King Philip V ruled Spain from 1 November 1700 until his son Ferdinand VI eventually succeeded him in 1746. Historians have not been kind to his legacy, suggesting that he only marginally advanced the government of his predecessors and that he was more of a liability to affairs of the state. That’s rather kindly putting it, as under his reign, Spain had to declare bankruptcy in 1739. Philip, it seems, was afflicted by fits of manic depression and increasingly fell victim to a deep melancholy. He would refuse to get properly dressed, did not shave and could not be bothered to conduct State business. Clearly, his second wife Elizabeth Farnese was thoroughly in charge. Numerous remedies and cures had been unsuccessfully tried, until doctor Giuseppe Cervi, believing in the efficacy of music therapy, suggested that music might have a soothing influence. On 25 August 1737, the court engaged the celebrated Italian castrato Farinelli who was duly named chamber musician to the king.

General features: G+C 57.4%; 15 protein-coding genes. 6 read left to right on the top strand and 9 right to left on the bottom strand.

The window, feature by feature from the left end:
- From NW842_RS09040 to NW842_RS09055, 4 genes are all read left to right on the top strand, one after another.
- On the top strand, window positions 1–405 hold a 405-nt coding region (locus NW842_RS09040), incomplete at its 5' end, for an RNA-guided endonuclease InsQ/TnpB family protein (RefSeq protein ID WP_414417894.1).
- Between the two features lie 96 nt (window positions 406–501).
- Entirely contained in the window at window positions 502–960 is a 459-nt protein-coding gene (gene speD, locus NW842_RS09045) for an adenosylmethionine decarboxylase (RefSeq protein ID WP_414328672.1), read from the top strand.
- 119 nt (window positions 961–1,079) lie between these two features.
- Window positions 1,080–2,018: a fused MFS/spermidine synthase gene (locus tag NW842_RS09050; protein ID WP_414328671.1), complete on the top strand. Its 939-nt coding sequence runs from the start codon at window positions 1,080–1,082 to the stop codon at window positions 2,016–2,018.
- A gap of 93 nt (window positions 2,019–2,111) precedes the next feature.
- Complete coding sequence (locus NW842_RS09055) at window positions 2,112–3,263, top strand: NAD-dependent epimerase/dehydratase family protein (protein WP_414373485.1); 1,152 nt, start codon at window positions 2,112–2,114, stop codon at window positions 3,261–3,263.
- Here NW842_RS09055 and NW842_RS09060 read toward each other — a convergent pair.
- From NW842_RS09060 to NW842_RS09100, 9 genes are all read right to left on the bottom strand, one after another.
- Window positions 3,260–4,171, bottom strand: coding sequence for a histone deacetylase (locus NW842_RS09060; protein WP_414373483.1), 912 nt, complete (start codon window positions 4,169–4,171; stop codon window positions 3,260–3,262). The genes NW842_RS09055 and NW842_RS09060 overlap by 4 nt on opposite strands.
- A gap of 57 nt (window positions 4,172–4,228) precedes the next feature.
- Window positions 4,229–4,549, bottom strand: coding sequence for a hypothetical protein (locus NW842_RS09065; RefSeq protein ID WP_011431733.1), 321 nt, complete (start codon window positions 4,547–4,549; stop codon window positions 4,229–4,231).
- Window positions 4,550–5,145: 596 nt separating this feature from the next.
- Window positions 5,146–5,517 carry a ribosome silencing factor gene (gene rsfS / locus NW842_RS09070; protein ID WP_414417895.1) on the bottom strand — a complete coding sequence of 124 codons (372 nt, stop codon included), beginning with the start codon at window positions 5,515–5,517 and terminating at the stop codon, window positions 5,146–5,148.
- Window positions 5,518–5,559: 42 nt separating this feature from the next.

According to lore, it was arranged that Farinelli should sing in a room adjacent to the royal apartments. By the time he had finished the second song, the king appeared much moved by the beauty of his voice and ordered the singer brought before him. Philip overwhelmed Farinelli with compliments and agreed to pay him a salary for life. Farinelli would sing eight or nine arias for the king and queen every night, usually with a trio of musicians. He also sang for other members of the royal family and organized private performance by professional musicians in the royal palaces. In 1738 he even arranged for an entire Italian opera company to visit Madrid, bringing opera seria to the Spanish capital. Farinelli remained in King Philip’s service for the better part of ten years, apparently singing the same songs every evening. When Philip’s son Ferdinand VI took over the reigns, Farinelli retained his position as the son had also inherited the infirmity of his father.
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